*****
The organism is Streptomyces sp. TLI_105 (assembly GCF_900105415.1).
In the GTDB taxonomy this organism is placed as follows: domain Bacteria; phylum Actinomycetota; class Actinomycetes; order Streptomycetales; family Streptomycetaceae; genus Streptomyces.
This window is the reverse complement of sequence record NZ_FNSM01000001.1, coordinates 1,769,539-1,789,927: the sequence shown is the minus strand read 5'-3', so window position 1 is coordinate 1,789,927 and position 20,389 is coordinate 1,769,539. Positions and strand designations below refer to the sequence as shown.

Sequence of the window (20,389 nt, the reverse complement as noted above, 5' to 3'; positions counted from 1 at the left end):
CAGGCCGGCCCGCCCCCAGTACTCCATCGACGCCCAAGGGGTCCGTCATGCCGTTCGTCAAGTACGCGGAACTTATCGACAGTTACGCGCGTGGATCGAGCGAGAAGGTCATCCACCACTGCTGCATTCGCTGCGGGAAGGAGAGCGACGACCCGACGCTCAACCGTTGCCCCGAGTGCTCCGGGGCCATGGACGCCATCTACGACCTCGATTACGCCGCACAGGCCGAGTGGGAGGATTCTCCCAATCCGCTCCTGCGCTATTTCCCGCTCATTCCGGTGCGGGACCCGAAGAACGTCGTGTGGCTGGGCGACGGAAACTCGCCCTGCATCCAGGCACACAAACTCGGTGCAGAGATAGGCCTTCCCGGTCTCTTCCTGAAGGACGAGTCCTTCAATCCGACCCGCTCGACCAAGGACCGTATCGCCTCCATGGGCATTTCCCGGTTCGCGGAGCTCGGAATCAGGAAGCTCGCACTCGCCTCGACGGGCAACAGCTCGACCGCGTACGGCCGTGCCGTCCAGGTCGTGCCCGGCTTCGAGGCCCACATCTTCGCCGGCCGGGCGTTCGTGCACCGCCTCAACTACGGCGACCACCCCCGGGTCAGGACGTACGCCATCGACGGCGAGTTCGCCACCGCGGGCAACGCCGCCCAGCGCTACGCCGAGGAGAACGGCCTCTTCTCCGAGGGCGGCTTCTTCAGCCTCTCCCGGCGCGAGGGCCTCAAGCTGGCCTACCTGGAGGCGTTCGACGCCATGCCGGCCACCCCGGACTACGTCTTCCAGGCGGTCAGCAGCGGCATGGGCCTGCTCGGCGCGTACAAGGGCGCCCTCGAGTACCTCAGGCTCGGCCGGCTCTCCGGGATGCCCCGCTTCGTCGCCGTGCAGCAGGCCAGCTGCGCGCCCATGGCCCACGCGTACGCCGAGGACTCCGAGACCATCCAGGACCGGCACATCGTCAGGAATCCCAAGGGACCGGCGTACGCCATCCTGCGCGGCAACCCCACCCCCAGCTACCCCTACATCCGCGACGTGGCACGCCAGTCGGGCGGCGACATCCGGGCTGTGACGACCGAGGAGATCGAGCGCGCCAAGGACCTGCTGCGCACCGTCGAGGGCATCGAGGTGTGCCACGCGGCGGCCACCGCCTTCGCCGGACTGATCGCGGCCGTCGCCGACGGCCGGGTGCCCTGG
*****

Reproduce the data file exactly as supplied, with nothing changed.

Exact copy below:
The organism is Streptomyces sp. TLI_105 (assembly GCF_900105415.1).
In the GTDB taxonomy this organism is placed as follows: domain Bacteria; phylum Actinomycetota; class Actinomycetes; order Streptomycetales; family Streptomycetaceae; genus Streptomyces.
This window is the reverse complement of sequence record NZ_FNSM01000001.1, coordinates 1,769,539-1,789,927: the sequence shown is the minus strand read 5'-3', so window position 1 is coordinate 1,789,927 and position 20,389 is coordinate 1,769,539. Positions and strand designations below refer to the sequence as shown.

Sequence of the window (20,389 nt, the reverse complement as noted above, 5' to 3'; positions counted from 1 at the left end):
CAGGCCGGCCCGCCCCCAGTACTCCATCGACGCCCAAGGGGTCCGTCATGCCGTTCGTCAAGTACGCGGAACTTATCGACAGTTACGCGCGTGGATCGAGCGAGAAGGTCATCCACCACTGCTGCATTCGCTGCGGGAAGGAGAGCGACGACCCGACGCTCAACCGTTGCCCCGAGTGCTCCGGGGCCATGGACGCCATCTACGACCTCGATTACGCCGCACAGGCCGAGTGGGAGGATTCTCCCAATCCGCTCCTGCGCTATTTCCCGCTCATTCCGGTGCGGGACCCGAAGAACGTCGTGTGGCTGGGCGACGGAAACTCGCCCTGCATCCAGGCACACAAACTCGGTGCAGAGATAGGCCTTCCCGGTCTCTTCCTGAAGGACGAGTCCTTCAATCCGACCCGCTCGACCAAGGACCGTATCGCCTCCATGGGCATTTCCCGGTTCGCGGAGCTCGGAATCAGGAAGCTCGCACTCGCCTCGACGGGCAACAGCTCGACCGCGTACGGCCGTGCCGTCCAGGTCGTGCCCGGCTTCGAGGCCCACATCTTCGCCGGCCGGGCGTTCGTGCACCGCCTCAACTACGGCGACCACCCCCGGGTCAGGACGTACGCCATCGACGGCGAGTTCGCCACCGCGGGCAACGCCGCCCAGCGCTACGCCGAGGAGAACGGCCTCTTCTCCGAGGGCGGCTTCTTCAGCCTCTCCCGGCGCGAGGGCCTCAAGCTGGCCTACCTGGAGGCGTTCGACGCCATGCCGGCCACCCCGGACTACGTCTTCCAGGCGGTCAGCAGCGGCATGGGCCTGCTCGGCGCGTACAAGGGCGCCCTCGAGTACCTCAGGCTCGGCCGGCTCTCCGGGATGCCCCGCTTCGTCGCCGTGCAGCAGGCCAGCTGCGCGCCCATGGCCCACGCGTACGCCGAGGACTCCGAGACCATCCAGGACCGGCACATCGTCAGGAATCCCAAGGGACCGGCGTACGCCATCCTGCGCGGCAACCCCACCCCCAGCTACCCCTACATCCGCGACGTGGCACGCCAGTCGGGCGGCGACATCCGGGCTGTGACGACCGAGGAGATCGAGCGCGCCAAGGACCTGCTGCGCACCGTCGAGGGCATCGAGGTGTGCCACGCGGCGGCCACCGCCTTCGCCGGACTGATCGCGGCCGTCGCCGACGGCCGGGTGCCCTGG